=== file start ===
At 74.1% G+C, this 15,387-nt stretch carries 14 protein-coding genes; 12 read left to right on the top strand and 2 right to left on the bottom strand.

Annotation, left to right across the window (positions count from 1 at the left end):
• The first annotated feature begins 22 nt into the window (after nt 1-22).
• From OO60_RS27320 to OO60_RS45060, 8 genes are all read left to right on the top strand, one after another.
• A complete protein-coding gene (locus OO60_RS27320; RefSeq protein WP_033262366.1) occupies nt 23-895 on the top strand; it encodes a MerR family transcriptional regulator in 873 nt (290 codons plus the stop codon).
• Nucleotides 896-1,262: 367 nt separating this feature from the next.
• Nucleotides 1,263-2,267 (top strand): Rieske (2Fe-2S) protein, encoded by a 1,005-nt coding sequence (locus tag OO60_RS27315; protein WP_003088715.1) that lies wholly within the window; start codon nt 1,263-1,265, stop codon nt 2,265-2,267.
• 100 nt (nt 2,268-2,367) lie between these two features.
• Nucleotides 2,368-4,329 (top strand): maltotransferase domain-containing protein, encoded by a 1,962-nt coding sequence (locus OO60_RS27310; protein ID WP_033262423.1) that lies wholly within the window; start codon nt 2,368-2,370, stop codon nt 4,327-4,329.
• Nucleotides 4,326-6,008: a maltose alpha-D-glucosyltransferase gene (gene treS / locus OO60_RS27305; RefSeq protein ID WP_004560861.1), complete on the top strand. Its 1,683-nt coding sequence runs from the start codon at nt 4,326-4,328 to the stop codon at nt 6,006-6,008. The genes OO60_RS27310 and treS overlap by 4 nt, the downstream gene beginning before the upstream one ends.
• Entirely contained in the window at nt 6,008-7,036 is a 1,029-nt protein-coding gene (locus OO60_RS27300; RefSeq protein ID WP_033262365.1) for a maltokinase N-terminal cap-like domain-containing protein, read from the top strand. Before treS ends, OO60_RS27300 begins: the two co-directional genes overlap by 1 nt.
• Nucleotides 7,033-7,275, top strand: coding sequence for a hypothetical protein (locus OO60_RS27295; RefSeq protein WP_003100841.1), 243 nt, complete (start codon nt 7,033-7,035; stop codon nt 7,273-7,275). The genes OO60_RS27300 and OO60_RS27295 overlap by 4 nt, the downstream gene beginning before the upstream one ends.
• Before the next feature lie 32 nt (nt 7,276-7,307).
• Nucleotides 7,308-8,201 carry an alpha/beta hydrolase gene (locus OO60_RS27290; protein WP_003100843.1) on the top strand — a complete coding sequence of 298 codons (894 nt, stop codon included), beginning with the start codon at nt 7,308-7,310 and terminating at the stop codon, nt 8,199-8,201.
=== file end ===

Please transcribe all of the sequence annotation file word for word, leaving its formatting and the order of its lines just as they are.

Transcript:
At 74.1% G+C, this 15,387-nt stretch carries 14 protein-coding genes; 12 read left to right on the top strand and 2 right to left on the bottom strand.

Annotation, left to right across the window (positions count from 1 at the left end):
• The first annotated feature begins 22 nt into the window (after nt 1-22).
• From OO60_RS27320 to OO60_RS45060, 8 genes are all read left to right on the top strand, one after another.
• A complete protein-coding gene (locus OO60_RS27320; RefSeq protein WP_033262366.1) occupies nt 23-895 on the top strand; it encodes a MerR family transcriptional regulator in 873 nt (290 codons plus the stop codon).
• Nucleotides 896-1,262: 367 nt separating this feature from the next.
• Nucleotides 1,263-2,267 (top strand): Rieske (2Fe-2S) protein, encoded by a 1,005-nt coding sequence (locus tag OO60_RS27315; protein WP_003088715.1) that lies wholly within the window; start codon nt 1,263-1,265, stop codon nt 2,265-2,267.
• 100 nt (nt 2,268-2,367) lie between these two features.
• Nucleotides 2,368-4,329 (top strand): maltotransferase domain-containing protein, encoded by a 1,962-nt coding sequence (locus OO60_RS27310; protein ID WP_033262423.1) that lies wholly within the window; start codon nt 2,368-2,370, stop codon nt 4,327-4,329.
• Nucleotides 4,326-6,008: a maltose alpha-D-glucosyltransferase gene (gene treS / locus OO60_RS27305; RefSeq protein ID WP_004560861.1), complete on the top strand. Its 1,683-nt coding sequence runs from the start codon at nt 4,326-4,328 to the stop codon at nt 6,006-6,008. The genes OO60_RS27310 and treS overlap by 4 nt, the downstream gene beginning before the upstream one ends.
• Entirely contained in the window at nt 6,008-7,036 is a 1,029-nt protein-coding gene (locus OO60_RS27300; RefSeq protein ID WP_033262365.1) for a maltokinase N-terminal cap-like domain-containing protein, read from the top strand. Before treS ends, OO60_RS27300 begins: the two co-directional genes overlap by 1 nt.
• Nucleotides 7,033-7,275, top strand: coding sequence for a hypothetical protein (locus OO60_RS27295; RefSeq protein WP_003100841.1), 243 nt, complete (start codon nt 7,033-7,035; stop codon nt 7,273-7,275). The genes OO60_RS27300 and OO60_RS27295 overlap by 4 nt, the downstream gene beginning before the upstream one ends.
• Before the next feature lie 32 nt (nt 7,276-7,307).
• Nucleotides 7,308-8,201 carry an alpha/beta hydrolase gene (locus OO60_RS27290; protein WP_003100843.1) on the top strand — a complete coding sequence of 298 codons (894 nt, stop codon included), beginning with the start codon at nt 7,308-7,310 and terminating at the stop codon, nt 8,199-8,201.